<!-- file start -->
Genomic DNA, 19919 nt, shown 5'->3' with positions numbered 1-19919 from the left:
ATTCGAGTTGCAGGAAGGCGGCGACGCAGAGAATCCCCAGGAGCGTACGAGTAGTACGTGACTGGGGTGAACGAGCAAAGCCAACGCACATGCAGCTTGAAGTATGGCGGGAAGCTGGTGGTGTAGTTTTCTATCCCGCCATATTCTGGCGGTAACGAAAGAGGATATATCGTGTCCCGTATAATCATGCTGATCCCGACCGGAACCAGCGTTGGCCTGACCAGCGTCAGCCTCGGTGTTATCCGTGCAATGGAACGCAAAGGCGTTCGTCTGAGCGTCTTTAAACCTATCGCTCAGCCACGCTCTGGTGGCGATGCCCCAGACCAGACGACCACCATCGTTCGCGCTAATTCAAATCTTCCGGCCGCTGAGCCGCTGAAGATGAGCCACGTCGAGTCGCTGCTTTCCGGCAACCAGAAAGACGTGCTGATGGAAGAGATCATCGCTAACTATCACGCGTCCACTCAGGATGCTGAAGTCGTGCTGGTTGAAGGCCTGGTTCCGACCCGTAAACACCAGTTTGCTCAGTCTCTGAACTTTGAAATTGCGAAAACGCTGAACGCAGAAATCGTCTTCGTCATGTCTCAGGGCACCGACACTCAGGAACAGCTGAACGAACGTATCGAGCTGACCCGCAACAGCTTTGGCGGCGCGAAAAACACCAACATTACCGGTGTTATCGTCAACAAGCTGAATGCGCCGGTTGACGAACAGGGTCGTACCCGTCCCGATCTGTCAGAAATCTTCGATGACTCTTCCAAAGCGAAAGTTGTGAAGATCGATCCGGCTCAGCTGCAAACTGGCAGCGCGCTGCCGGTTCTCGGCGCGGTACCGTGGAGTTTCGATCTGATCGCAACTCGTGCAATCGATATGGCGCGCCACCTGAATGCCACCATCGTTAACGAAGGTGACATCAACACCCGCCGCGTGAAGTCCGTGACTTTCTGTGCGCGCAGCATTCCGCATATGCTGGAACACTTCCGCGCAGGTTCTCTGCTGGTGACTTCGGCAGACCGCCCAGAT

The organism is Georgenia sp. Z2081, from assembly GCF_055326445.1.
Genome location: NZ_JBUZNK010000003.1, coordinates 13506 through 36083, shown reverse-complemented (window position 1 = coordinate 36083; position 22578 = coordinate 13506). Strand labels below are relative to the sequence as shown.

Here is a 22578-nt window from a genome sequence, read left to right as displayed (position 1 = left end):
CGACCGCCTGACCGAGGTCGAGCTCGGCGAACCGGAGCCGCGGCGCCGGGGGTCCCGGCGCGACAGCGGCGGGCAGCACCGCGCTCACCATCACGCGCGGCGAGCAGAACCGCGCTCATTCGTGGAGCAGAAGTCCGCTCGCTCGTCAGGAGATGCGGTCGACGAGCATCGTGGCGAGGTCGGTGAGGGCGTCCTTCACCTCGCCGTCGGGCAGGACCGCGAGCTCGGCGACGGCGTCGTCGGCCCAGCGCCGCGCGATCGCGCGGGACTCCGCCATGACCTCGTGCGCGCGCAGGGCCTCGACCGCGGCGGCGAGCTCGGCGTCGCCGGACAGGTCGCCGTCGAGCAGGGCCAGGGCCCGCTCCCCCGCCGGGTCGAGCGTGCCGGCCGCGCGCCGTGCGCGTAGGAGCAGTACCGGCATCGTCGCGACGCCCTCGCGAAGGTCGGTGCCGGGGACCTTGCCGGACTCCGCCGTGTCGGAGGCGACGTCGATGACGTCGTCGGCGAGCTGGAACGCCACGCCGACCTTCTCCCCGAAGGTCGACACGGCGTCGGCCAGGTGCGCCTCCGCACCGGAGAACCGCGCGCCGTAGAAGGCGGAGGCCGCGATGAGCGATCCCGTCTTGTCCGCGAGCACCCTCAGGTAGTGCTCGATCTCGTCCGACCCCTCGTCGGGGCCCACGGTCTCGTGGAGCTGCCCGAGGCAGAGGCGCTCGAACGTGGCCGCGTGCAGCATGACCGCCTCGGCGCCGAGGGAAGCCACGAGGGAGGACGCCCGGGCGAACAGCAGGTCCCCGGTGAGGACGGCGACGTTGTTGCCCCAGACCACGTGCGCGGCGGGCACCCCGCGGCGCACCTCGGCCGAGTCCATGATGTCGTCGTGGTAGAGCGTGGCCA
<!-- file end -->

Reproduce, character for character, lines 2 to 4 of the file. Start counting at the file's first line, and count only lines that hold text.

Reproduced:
ATTCGAGTTGCAGGAAGGCGGCGACGCAGAGAATCCCCAGGAGCGTACGAGTAGTACGTGACTGGGGTGAACGAGCAAAGCCAACGCACATGCAGCTTGAAGTATGGCGGGAAGCTGGTGGTGTAGTTTTCTATCCCGCCATATTCTGGCGGTAACGAAAGAGGATATATCGTGTCCCGTATAATCATGCTGATCCCGACCGGAACCAGCGTTGGCCTGACCAGCGTCAGCCTCGGTGTTATCCGTGCAATGGAACGCAAAGGCGTTCGTCTGAGCGTCTTTAAACCTATCGCTCAGCCACGCTCTGGTGGCGATGCCCCAGACCAGACGACCACCATCGTTCGCGCTAATTCAAATCTTCCGGCCGCTGAGCCGCTGAAGATGAGCCACGTCGAGTCGCTGCTTTCCGGCAACCAGAAAGACGTGCTGATGGAAGAGATCATCGCTAACTATCACGCGTCCACTCAGGATGCTGAAGTCGTGCTGGTTGAAGGCCTGGTTCCGACCCGTAAACACCAGTTTGCTCAGTCTCTGAACTTTGAAATTGCGAAAACGCTGAACGCAGAAATCGTCTTCGTCATGTCTCAGGGCACCGACACTCAGGAACAGCTGAACGAACGTATCGAGCTGACCCGCAACAGCTTTGGCGGCGCGAAAAACACCAACATTACCGGTGTTATCGTCAACAAGCTGAATGCGCCGGTTGACGAACAGGGTCGTACCCGTCCCGATCTGTCAGAAATCTTCGATGACTCTTCCAAAGCGAAAGTTGTGAAGATCGATCCGGCTCAGCTGCAAACTGGCAGCGCGCTGCCGGTTCTCGGCGCGGTACCGTGGAGTTTCGATCTGATCGCAACTCGTGCAATCGATATGGCGCGCCACCTGAATGCCACCATCGTTAACGAAGGTGACATCAACACCCGCCGCGTGAAGTCCGTGACTTTCTGTGCGCGCAGCATTCCGCATATGCTGGAACACTTCCGCGCAGGTTCTCTGCTGGTGACTTCGGCAGACCGCCCAGAT

The organism is Georgenia sp. Z2081, from assembly GCF_055326445.1.
Genome location: NZ_JBUZNK010000003.1, coordinates 13506 through 36083, shown reverse-complemented (window position 1 = coordinate 36083; position 22578 = coordinate 13506). Strand labels below are relative to the sequence as shown.